Learn about the causes of Knee Pain & find a practitioner in Auckland, Hamilton, Bay of Plenty, Wellington, Christchurch, Dunedin to help you overcome Knee Pain within New Zealand.
Knee pain is an umbrella term to describe pain around the knee joint. The knee is a complex joint and can be susceptible to injury or disease to the ligaments, bone and surrounding muscles. Common conditions which lead to knee pain include torn ligaments, cartilage damage and osteoarthritis.
Causes of knee pain
The knee is a vulnerable joint and as such can be affected by a variety of injuries or diseases. The knee is made up of two joints (patellofemoral and tibiofemoral), the patella (kneecap), tendons and four ligaments (anterior cruciate, posterior cruciate, medial collateral and the lateral collateral).
Located within the knee joint is the menisci (cartilage) which protects the surfaces of the joint from impact and helps to stabilise and lubricate the knee.
Any of these areas of the knee can be affected by acute injury or trauma, particularly from sports or physical activity. If there is no history of injury, the cause of knee pain can be determined by where symptoms of pain are presenting and if there is loss of mobility.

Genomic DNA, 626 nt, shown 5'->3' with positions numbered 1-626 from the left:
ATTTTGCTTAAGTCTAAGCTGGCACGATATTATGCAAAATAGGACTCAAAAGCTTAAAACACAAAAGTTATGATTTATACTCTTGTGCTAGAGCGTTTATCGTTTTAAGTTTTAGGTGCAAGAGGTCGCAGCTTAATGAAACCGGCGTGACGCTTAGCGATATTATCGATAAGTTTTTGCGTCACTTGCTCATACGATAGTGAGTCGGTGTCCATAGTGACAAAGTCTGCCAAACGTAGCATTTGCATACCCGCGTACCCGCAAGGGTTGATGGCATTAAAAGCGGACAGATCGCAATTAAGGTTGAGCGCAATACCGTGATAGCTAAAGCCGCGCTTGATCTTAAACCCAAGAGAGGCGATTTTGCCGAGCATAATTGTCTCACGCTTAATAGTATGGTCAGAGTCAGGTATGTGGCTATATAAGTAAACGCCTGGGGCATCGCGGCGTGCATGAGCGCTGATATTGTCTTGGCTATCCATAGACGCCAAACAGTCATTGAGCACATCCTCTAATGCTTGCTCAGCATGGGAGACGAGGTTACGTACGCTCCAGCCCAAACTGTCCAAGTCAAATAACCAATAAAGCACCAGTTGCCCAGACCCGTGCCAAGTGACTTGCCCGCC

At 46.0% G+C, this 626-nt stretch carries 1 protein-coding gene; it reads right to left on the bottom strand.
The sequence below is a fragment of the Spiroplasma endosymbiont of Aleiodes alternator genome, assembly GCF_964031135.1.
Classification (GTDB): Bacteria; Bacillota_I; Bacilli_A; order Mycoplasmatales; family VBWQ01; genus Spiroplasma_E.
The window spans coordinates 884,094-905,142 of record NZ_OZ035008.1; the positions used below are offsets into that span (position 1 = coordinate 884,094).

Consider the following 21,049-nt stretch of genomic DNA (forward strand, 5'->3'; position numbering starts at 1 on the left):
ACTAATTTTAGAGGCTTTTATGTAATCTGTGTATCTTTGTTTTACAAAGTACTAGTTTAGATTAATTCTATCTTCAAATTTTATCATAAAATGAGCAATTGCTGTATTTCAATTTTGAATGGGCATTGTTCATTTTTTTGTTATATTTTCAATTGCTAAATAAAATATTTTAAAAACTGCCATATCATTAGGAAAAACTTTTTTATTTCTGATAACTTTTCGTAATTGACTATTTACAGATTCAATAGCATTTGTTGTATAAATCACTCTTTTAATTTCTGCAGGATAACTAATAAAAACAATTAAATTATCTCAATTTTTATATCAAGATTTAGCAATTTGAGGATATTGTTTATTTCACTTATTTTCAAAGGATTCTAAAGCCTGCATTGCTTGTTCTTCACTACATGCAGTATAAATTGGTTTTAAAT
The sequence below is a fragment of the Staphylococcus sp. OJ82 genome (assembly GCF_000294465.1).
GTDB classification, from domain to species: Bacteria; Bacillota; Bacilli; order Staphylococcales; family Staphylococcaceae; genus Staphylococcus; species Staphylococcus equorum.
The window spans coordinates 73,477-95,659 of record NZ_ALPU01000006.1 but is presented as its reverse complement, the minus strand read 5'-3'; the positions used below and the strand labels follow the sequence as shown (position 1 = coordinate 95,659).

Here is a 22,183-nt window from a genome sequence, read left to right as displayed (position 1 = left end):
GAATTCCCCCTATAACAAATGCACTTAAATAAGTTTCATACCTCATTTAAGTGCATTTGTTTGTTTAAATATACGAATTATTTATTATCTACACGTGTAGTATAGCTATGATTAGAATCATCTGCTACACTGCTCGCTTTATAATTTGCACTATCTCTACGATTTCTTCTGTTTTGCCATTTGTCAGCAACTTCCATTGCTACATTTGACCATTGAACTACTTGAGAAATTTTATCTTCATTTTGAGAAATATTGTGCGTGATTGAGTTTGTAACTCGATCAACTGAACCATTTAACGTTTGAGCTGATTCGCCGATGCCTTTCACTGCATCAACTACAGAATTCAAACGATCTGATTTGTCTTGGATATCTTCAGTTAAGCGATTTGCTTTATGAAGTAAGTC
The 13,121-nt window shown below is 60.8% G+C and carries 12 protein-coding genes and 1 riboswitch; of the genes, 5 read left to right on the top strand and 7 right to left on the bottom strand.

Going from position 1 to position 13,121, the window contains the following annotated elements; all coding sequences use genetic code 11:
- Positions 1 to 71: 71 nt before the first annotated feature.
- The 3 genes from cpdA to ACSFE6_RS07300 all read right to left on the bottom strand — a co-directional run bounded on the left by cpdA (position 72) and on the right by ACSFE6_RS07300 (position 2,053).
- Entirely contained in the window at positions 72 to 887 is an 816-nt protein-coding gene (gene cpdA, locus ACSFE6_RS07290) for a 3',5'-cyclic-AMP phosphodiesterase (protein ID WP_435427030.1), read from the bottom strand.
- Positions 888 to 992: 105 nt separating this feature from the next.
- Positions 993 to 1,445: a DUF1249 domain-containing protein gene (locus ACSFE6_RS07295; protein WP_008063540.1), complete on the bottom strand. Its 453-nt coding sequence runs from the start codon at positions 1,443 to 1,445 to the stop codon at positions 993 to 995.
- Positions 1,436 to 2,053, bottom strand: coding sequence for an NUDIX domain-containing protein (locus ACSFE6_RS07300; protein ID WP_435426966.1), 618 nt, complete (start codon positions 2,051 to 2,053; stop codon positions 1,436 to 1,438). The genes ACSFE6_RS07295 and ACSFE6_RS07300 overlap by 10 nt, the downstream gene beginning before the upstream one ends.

Common causes of knee pain that aren't triggered by acute trauma to the joint include:
Symptoms of knee pain
The symptoms of knee pain vary depending on the type of knee injury or problem. However, there are some common symptoms which indicate a knee joint problem:
Diagnosis of knee pain
Sudden impact injuries or trauma to the knee joint should be assessed by a medical professional as soon as possible to help prevent further damage to the joint.
For chronic knee pain, in the first instance your GP will take a history of the problem and examine the knee to find any indication as to the cause of the problem.
The GP may request further diagnostic tests such as an Arthroscopy to determine the extent of any damage or disease. The same procedure is also used to remove torn cartilage and perform reconstruction of the anterior cruciate ligament.
joints (such as the elbows and knees), are surrounded by a membrane
called the Synovial Membrane. This membrane forms a capsule around the
ends of two articulating bones and secretes a liquid called the Synovial
Fluid - HA (Hyaluronic Acid) being a chief component.